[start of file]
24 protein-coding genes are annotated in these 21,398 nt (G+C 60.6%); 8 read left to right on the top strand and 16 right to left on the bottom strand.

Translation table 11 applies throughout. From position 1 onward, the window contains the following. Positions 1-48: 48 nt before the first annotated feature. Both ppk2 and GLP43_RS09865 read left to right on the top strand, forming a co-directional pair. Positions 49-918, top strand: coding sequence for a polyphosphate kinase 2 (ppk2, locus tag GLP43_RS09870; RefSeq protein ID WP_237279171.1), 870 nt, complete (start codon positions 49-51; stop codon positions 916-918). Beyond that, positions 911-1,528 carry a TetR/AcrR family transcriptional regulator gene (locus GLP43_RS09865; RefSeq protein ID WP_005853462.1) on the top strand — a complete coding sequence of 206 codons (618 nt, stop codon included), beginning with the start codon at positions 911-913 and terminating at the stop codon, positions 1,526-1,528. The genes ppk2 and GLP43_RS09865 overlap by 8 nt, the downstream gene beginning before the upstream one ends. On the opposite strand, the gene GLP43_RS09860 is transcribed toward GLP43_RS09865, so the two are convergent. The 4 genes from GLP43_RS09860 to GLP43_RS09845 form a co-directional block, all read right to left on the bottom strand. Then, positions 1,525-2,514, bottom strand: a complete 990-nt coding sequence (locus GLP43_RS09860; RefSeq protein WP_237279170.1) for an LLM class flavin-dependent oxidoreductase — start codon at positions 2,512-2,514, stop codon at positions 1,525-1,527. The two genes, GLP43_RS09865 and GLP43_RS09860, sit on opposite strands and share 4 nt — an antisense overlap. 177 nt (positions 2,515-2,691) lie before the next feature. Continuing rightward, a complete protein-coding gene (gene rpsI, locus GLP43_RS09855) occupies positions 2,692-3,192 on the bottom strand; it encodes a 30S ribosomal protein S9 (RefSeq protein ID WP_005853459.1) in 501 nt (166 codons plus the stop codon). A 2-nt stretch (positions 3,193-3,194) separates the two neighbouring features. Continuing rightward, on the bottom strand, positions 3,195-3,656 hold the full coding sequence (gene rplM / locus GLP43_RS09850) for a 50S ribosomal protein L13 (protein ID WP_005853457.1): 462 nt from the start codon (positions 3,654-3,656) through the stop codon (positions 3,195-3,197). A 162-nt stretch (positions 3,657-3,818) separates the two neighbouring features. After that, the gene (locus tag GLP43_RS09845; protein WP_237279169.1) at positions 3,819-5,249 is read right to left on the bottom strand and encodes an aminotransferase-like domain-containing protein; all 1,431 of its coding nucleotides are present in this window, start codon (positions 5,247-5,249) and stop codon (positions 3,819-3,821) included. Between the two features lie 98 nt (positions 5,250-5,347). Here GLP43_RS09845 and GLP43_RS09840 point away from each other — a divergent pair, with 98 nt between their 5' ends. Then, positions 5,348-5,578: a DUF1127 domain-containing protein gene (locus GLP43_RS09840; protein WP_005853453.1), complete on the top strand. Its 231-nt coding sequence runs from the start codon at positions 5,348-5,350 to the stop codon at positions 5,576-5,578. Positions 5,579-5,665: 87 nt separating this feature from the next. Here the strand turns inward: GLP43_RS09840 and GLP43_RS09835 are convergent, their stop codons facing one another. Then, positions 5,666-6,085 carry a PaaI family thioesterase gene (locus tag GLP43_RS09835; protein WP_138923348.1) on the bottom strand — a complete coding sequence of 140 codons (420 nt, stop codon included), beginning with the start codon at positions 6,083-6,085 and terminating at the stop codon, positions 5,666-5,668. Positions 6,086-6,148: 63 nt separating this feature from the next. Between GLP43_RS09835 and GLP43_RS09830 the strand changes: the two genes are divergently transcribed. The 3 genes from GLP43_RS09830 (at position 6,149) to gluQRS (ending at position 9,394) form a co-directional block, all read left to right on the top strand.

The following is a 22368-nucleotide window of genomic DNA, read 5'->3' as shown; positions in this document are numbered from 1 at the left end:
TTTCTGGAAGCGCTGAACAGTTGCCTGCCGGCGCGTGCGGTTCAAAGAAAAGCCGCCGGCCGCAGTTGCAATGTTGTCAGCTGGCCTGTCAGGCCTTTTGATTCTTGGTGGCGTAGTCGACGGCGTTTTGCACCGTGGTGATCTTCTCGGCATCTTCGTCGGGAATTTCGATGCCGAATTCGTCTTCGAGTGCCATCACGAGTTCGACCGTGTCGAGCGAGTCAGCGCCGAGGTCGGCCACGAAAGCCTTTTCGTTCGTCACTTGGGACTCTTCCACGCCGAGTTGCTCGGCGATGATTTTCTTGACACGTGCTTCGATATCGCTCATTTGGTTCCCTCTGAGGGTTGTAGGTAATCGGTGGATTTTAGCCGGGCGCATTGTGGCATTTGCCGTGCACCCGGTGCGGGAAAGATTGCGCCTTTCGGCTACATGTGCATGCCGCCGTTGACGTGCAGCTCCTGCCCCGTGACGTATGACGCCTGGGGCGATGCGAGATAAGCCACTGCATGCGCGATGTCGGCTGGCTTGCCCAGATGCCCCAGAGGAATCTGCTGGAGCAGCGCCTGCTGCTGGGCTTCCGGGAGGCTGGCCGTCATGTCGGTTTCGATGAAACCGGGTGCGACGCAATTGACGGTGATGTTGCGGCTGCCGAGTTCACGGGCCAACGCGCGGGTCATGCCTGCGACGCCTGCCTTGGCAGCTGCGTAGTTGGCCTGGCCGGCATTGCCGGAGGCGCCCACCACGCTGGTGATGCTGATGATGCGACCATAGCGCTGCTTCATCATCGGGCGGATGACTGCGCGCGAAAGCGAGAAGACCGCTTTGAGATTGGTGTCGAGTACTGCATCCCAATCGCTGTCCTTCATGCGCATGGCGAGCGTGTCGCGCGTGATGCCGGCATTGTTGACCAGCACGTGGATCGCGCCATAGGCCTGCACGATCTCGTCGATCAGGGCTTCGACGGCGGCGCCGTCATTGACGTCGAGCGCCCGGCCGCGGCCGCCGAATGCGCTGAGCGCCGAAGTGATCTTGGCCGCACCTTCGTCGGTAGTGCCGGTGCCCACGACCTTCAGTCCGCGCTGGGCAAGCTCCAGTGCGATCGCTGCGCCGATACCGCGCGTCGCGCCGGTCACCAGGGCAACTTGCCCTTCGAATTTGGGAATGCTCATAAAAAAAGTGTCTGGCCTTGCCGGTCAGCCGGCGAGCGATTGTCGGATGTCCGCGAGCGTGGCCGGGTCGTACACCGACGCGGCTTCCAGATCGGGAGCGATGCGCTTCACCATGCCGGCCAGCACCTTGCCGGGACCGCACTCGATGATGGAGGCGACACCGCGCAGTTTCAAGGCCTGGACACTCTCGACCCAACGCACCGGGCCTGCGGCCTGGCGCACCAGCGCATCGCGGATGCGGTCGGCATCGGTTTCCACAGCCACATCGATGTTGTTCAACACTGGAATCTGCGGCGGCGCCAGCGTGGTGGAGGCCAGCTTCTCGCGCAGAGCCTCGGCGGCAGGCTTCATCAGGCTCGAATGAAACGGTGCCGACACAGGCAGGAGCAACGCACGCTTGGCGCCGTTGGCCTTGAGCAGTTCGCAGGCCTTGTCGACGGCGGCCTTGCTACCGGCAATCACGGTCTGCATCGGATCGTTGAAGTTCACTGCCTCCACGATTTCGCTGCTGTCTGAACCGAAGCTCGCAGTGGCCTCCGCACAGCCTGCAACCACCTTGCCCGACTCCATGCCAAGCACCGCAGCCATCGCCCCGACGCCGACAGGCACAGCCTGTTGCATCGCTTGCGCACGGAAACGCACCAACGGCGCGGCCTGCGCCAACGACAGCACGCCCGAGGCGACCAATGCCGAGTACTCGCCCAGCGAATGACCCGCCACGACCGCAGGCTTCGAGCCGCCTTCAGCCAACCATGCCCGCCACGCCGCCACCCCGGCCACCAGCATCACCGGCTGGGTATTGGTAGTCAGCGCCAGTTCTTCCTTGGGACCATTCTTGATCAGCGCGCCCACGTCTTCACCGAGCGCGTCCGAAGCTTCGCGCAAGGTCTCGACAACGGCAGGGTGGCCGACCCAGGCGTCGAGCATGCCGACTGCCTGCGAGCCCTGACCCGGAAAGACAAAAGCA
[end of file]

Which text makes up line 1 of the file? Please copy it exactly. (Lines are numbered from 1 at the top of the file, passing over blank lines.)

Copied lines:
24 protein-coding genes are annotated in these 21,398 nt (G+C 60.6%); 8 read left to right on the top strand and 16 right to left on the bottom strand.